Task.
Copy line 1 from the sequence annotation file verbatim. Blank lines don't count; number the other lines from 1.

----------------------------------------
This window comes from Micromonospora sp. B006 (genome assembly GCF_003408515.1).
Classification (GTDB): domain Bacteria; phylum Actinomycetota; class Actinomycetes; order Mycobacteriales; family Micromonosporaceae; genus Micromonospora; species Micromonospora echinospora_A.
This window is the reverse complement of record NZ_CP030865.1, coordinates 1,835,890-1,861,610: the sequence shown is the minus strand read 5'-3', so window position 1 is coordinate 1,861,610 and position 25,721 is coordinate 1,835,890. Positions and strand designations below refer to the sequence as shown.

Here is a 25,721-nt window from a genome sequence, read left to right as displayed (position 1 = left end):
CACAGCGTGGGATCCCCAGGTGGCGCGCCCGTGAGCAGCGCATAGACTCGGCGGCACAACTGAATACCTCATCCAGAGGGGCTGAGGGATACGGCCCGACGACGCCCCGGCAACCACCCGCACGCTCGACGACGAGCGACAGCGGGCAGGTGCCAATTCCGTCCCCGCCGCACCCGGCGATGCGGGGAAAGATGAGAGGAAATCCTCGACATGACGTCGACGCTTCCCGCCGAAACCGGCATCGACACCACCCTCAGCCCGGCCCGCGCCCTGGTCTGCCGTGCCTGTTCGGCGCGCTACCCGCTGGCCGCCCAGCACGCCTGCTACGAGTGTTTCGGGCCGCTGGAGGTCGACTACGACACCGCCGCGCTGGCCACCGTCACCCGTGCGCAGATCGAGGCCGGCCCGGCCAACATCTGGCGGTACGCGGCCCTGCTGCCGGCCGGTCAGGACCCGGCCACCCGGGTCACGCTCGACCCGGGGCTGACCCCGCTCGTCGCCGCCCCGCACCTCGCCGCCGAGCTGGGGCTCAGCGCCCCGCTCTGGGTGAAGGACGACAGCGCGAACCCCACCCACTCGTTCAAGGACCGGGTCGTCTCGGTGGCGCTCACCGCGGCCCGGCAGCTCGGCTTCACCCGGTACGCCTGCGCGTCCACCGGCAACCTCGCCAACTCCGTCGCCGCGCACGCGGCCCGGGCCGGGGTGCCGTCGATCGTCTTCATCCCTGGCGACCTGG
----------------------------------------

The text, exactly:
This window comes from Micromonospora sp. B006 (genome assembly GCF_003408515.1).